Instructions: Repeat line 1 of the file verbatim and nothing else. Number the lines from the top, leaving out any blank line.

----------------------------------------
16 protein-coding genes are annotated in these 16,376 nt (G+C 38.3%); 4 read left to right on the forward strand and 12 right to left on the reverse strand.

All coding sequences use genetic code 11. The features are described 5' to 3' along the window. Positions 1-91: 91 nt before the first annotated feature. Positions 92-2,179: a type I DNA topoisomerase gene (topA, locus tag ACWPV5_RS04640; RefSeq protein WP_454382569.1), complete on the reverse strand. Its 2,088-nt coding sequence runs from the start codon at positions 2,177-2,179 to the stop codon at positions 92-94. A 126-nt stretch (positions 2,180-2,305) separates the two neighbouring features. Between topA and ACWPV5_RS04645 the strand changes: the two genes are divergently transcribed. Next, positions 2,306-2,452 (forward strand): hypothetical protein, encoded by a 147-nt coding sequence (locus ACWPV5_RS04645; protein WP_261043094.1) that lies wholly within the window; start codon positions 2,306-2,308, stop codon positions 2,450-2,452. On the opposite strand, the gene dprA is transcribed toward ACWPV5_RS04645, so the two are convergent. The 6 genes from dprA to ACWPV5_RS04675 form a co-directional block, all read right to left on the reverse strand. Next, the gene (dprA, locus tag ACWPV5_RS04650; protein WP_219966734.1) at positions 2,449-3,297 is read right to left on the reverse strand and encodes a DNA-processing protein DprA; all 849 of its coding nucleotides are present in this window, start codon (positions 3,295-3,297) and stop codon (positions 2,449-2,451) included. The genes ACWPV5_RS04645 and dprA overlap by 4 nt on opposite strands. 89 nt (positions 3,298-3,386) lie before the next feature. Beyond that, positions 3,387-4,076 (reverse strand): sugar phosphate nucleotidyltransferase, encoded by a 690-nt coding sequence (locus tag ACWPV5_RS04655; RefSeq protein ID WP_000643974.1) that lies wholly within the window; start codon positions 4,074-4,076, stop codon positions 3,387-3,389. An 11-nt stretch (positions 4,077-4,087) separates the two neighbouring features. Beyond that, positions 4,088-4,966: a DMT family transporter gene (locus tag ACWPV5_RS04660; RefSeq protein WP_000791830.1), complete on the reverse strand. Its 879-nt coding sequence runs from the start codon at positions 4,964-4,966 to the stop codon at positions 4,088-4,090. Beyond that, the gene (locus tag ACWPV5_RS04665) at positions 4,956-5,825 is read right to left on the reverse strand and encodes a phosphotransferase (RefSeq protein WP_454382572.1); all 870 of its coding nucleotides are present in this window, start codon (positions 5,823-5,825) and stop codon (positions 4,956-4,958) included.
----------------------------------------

16 protein-coding genes are annotated in these 16,376 nt (G+C 38.3%); 4 read left to right on the forward strand and 12 right to left on the reverse strand.